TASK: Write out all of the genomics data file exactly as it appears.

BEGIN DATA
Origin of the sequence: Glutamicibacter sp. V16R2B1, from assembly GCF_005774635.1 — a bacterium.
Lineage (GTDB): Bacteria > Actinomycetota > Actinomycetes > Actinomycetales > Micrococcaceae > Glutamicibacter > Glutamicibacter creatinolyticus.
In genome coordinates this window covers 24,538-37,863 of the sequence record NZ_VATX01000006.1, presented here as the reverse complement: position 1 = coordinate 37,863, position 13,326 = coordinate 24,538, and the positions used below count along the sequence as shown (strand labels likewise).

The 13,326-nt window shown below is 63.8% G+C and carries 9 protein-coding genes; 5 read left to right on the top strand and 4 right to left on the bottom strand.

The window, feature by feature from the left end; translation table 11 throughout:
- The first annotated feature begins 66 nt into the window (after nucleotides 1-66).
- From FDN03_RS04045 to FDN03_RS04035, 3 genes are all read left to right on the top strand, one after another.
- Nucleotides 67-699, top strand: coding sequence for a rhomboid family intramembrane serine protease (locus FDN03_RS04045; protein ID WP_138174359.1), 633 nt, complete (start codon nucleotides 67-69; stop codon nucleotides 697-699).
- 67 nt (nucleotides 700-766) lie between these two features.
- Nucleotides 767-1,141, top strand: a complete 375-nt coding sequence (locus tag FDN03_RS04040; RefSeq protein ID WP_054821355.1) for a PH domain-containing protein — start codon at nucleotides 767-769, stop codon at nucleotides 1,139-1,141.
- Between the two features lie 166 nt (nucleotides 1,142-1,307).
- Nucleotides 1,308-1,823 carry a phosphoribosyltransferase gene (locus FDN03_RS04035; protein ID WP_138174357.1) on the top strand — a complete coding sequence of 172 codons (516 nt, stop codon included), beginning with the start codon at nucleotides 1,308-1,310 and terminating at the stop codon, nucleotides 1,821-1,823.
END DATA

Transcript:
Origin of the sequence: Glutamicibacter sp. V16R2B1, from assembly GCF_005774635.1 — a bacterium.
Lineage (GTDB): Bacteria > Actinomycetota > Actinomycetes > Actinomycetales > Micrococcaceae > Glutamicibacter > Glutamicibacter creatinolyticus.
In genome coordinates this window covers 24,538-37,863 of the sequence record NZ_VATX01000006.1, presented here as the reverse complement: position 1 = coordinate 37,863, position 13,326 = coordinate 24,538, and the positions used below count along the sequence as shown (strand labels likewise).

The 13,326-nt window shown below is 63.8% G+C and carries 9 protein-coding genes; 5 read left to right on the top strand and 4 right to left on the bottom strand.

The window, feature by feature from the left end; translation table 11 throughout:
- The first annotated feature begins 66 nt into the window (after nucleotides 1-66).
- From FDN03_RS04045 to FDN03_RS04035, 3 genes are all read left to right on the top strand, one after another.
- Nucleotides 67-699, top strand: coding sequence for a rhomboid family intramembrane serine protease (locus FDN03_RS04045; protein ID WP_138174359.1), 633 nt, complete (start codon nucleotides 67-69; stop codon nucleotides 697-699).
- 67 nt (nucleotides 700-766) lie between these two features.
- Nucleotides 767-1,141, top strand: a complete 375-nt coding sequence (locus tag FDN03_RS04040; RefSeq protein ID WP_054821355.1) for a PH domain-containing protein — start codon at nucleotides 767-769, stop codon at nucleotides 1,139-1,141.
- Between the two features lie 166 nt (nucleotides 1,142-1,307).
- Nucleotides 1,308-1,823 carry a phosphoribosyltransferase gene (locus FDN03_RS04035; protein ID WP_138174357.1) on the top strand — a complete coding sequence of 172 codons (516 nt, stop codon included), beginning with the start codon at nucleotides 1,308-1,310 and terminating at the stop codon, nucleotides 1,821-1,823.